Friday, October 28, 2011

The Lutetia Asteroid – A Prehistoric Relic From Our Solar System's Birth

New information has been published about the Lutetia asteroid that was observed in 2010 and its properties. The analysis of the data collected during the spacecraft fly-by indicates that Lutetia is a dense, intact relic dating back to the birth of our solar system. The Rosetta spacecraft, owned and operated by the European Space Agency (ESA), passed the Lutetia asteroid at close range in summer 2010. The asteroid was measured to be more than 100 kilometres in diameter.

A year after the flyby, the analysis shows that Lutetia is a primordial asteroid, with a surface covered in craters, pulverised rocks and landslides. It may also have tried to form an iron-core billions of years ago.
Asteroid Lutetia

ESA's Rosetta spacecraft has revealed asteroid Lutetia to be a primitive body, left over as the planets were forming in our Solar System. Results from Rosetta's fleeting flyby also suggest that this mini-world tried to grow a metal heart.

Rosetta flew past Lutetia on 10 July 2010 at a speed of 54 000 km/hr and a closest distance of 3170 km. At the time, the 130 km-long asteroid was the largest encountered by a spacecraft. Since then, scientists have been analysing the data taken during the brief encounter.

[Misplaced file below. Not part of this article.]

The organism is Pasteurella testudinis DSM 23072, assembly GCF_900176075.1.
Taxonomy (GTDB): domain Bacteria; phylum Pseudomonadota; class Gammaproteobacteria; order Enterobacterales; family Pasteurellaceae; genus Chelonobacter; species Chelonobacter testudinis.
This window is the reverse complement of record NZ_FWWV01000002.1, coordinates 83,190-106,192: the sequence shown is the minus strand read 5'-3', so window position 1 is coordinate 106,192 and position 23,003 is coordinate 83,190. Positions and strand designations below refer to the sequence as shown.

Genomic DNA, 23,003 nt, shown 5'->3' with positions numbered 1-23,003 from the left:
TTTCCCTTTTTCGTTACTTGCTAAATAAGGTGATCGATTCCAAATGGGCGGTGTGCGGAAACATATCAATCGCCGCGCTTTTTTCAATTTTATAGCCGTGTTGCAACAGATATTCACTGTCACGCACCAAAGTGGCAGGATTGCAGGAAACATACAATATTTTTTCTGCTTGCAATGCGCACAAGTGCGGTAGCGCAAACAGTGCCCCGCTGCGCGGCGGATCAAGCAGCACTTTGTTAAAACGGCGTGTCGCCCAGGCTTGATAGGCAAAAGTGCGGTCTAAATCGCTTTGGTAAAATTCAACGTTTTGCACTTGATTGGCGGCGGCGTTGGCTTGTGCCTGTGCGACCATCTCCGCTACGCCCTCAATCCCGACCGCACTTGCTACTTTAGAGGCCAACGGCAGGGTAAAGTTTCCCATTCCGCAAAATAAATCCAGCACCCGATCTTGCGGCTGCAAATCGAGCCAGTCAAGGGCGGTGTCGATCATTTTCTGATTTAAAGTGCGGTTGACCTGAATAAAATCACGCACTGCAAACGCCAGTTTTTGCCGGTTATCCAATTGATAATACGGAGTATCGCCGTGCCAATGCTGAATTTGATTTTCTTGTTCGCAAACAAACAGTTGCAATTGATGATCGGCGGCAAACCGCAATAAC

All previous flybys went past objects, which were fragments of once-larger bodies. However, during the encounter, scientists speculated that Lutetia might be an older, primitive 'mini-world'.

Landslides on Lutetia are thought to have been caused by the vibrations created by impacts elsewhere on the asteroid dislodging pulverised rocks.
Landslide on Lutetia

The new research results on the asteroid, published this week in Science magazine, were acquired through international cooperation, and the analysis was based on a mathematical method developed by Professor Mikko Kaasalainen. The analysis conducted at Tampere University of Technology is part of the research of the Finnish Centre of Excellence in Inverse Problems Research, and is being funded by the Academy of Finland.

The density of the Lutetia asteroid was determined by calculating its mass from changes along the flight path of the spacecraft, and its volume from a model of the entire asteroid. The model was constructed mathematically, even though the spacecraft originally viewed only about half of the surface of the asteroid while flying past. 

Several images have been combined into a map of the asteroid. This image represents the total area viewed by the spacecraft during the flyby, which amounted to more than 50% of Lutetia’s surface.
Lutetia coverage

Using Kaasalainen’s method, developed specifically for spacecraft fly-bys, it is possible to combine ground-based light-curve measurements and adaptive-optical imaging with images taken by the space probe. “This method enabled us to create a reliable model of the part of Lutetia that wasn’t visible to the spacecraft, and thereby, to calculate Lutetia’s density, which proved to be much larger than the values that we’ve been able to get for other asteroids,” Kaasalainen explains.

Mathematics in space research